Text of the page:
Using key measures to make a profit

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We’re having trouble making a profit right now. Invoices are up this year, but so is payroll and just about every other expense. If we can’t make money, what’s the point?

Thoughts of the Day: Growth needs a plan in order to get things to turn out right. Figure out what you really want. Don’t try to get it right all at once. To get where you want to go, put someone in charge of managing finance.

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Getting Paid in Tough Times as an Owner

The business has been struggling. And consequently, so has my family. Things got really bad at home when I had to suspend my salary and didn’t take any distributions. We’re working hard to get things to turn back up, but I’m still not comfortable. I expect that as sales turn back up, things should get easier. We can hold off on paying down the credit line for a while, which means I’ll be able to take salary again. Am I missing anything?

Thoughts of the Day: As an owner you have to think about who comes first – you, or the company that feeds you. Making decisions based on the Income Statement and ignoring the Balance Sheet can be very dangerous. When things get tight financially it’s important to figure out how long it will take to turn things around.

Ownership of a business is both a privilege and a responsibility. Nurturing the business, insuring it grows, thrives and stays healthy is not only good for business, it’s also good for the owner’s pocketbook.

In times of stress, it can be hard to be objective about personal needs versus business needs. Family is important, so is the business, but which comes first?

For most business owners, their company is their primary source of income. Household expenses may seem urgent. But taking money out for household spending and leaving the company under-funded can be deadly for both home and business. Making sure the company is healthy means your family will be able to prosper as well.

One way that business owners get into trouble is looking at the net income left over on the Profit and Loss Statement and ignoring the Balance Sheet. Thinking that you can go back to taking money out as soon as sales improve overlooks the need to deal with diminished resources. That story is told on the Balance Sheet, which shows the fiscal health of the business.

Not sure how to read the company’s balance sheet? Get someone to explain it to you. Do you have enough cash on hand to weather 6 months of problems? Are current assets twice what current liabilities are? Are debts below 2.5 x equity? Has debt been dropping? Have you successfully invested over the years in the company’s future? Is equity rising?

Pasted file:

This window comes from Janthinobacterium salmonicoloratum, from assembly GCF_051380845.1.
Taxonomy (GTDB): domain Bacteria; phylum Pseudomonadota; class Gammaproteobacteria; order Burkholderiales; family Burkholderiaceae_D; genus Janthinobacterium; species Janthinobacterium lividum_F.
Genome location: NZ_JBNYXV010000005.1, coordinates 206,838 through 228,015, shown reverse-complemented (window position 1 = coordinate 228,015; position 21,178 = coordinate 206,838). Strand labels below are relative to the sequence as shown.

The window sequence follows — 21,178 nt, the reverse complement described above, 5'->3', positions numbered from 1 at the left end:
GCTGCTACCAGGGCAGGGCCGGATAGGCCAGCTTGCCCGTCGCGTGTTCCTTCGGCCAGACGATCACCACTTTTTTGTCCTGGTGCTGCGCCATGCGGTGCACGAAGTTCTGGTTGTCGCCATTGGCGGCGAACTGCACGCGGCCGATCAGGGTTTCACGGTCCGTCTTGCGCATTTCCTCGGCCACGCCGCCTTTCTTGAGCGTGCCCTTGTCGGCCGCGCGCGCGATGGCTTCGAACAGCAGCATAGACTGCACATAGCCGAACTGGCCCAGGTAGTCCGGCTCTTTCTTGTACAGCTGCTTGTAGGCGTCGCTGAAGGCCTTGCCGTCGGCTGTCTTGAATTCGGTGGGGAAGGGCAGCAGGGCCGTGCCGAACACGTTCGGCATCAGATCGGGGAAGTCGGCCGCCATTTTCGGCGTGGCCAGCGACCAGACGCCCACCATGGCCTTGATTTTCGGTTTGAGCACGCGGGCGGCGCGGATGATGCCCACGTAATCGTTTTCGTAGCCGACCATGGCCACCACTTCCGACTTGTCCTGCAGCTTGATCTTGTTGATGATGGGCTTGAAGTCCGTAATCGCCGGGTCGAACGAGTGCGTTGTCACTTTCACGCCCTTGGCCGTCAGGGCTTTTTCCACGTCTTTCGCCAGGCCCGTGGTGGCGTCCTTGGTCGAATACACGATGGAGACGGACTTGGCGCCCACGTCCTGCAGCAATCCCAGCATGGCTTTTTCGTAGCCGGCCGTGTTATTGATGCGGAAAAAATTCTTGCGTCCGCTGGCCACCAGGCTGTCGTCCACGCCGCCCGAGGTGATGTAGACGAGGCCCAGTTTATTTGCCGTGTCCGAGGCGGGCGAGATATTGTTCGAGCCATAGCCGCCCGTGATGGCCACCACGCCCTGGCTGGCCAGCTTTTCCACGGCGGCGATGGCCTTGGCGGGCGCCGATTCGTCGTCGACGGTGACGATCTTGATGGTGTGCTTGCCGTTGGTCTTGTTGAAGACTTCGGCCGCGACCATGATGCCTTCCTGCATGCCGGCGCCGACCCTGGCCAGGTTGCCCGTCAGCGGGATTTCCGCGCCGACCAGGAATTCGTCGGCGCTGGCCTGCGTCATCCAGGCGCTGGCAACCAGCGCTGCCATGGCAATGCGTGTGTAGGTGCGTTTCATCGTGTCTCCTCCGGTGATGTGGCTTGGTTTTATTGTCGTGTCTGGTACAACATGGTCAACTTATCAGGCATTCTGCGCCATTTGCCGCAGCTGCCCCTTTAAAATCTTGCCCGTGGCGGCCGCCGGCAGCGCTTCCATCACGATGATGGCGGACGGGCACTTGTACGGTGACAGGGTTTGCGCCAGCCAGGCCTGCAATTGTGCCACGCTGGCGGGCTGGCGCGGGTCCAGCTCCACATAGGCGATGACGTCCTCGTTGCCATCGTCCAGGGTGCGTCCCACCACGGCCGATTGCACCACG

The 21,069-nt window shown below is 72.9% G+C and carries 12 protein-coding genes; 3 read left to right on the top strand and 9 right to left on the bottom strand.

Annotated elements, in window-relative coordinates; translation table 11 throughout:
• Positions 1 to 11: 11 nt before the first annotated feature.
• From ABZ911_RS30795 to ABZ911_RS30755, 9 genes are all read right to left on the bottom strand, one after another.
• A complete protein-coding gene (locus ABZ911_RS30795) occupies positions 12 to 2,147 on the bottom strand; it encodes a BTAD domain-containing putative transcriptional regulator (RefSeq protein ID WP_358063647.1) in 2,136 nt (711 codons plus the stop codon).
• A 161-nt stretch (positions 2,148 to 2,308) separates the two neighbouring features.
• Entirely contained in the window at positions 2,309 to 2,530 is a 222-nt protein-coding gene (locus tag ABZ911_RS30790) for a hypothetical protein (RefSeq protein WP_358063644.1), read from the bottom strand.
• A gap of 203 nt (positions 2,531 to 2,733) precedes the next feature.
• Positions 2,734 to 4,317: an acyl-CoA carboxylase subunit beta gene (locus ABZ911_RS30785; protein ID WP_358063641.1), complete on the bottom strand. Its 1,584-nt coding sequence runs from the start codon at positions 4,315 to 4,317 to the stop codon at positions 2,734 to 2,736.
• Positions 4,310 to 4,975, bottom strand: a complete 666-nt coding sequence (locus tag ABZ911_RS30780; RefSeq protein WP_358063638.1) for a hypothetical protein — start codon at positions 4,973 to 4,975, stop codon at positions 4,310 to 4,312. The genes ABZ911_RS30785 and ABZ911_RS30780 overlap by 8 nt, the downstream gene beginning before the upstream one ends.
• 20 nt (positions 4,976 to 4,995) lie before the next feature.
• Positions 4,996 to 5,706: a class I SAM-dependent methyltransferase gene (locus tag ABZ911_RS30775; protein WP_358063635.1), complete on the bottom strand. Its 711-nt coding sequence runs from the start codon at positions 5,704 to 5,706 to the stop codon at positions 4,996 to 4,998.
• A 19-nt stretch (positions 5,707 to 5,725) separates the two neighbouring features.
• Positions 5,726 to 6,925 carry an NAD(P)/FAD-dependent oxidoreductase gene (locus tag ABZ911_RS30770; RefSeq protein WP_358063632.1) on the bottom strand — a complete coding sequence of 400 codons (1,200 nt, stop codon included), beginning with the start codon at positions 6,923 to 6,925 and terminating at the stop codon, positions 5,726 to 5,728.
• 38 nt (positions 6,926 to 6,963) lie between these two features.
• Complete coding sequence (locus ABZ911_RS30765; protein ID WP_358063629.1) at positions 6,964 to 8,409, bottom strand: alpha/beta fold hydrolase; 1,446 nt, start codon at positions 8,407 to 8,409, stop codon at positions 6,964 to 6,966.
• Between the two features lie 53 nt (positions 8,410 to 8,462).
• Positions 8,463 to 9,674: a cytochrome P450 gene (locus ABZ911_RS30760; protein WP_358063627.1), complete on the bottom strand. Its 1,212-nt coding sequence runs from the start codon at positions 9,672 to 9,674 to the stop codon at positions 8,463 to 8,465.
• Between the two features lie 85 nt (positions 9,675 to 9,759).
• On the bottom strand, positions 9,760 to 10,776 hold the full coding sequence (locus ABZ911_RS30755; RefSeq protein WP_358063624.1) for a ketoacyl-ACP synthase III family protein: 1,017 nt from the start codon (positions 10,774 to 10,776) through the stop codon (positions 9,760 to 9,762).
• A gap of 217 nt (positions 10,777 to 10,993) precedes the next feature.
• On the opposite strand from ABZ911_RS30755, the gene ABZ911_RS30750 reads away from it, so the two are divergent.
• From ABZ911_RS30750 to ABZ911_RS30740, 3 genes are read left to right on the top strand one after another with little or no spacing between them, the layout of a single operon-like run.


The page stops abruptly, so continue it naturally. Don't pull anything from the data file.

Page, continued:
Take a hard look at how the business got to this difficult spot. Lack of success stems from years of missteps. When things go upside down in the business, and there’s no more money to pay out, it’s time for drastic re-evaluation.

Get perspective, from outsiders who you respect, ask for their opinions. Listen, even if you don’t like what you hear. Use their advice to refocus by figuring out what gets you to the end goal, rather than what gets you through tomorrow.

Deal with hard choices. Stop spending on things that drain cash and don’t contribute to profitable growth. Explain to family members that cuts have to be made. If you lost your job – or lost the company – you’d be making cuts. Do so before it comes to that.

Be realistic, how long will it take to get from where you are today to where you want to be? Prioritize rebuilding the company over personal comfort. Give your company time to heal permanently.

Most research on happiness says that the more things people acquire the less happy they become. Brainstorm other ways to have positive experiences that bring you joy. Go for a walk. Have a picnic in the park. Drive to the beach for some sun and fresh air. Spend time helping a friend. Read a book. Listen to music. Low cost / no cost solutions for the mind and soul can help improve your outlook as you re-focus on rebuilding the business that has provided you with so much.

As an owner, getting paid by the company is a privilege, not an entitlement. First you have to pay to operate the business – payroll, equipment, materials. Make enough profit to pay taxes, invest in constant refreshment of the company, build up reserves and pay off debts according to plan. Then, and only then, can you, as owner, afford to take money out of the company for personal needs.

Looking for a good book? Happy at Last, The Thinking Person’s Guide to Finding Joy, by Richard O’Connor.

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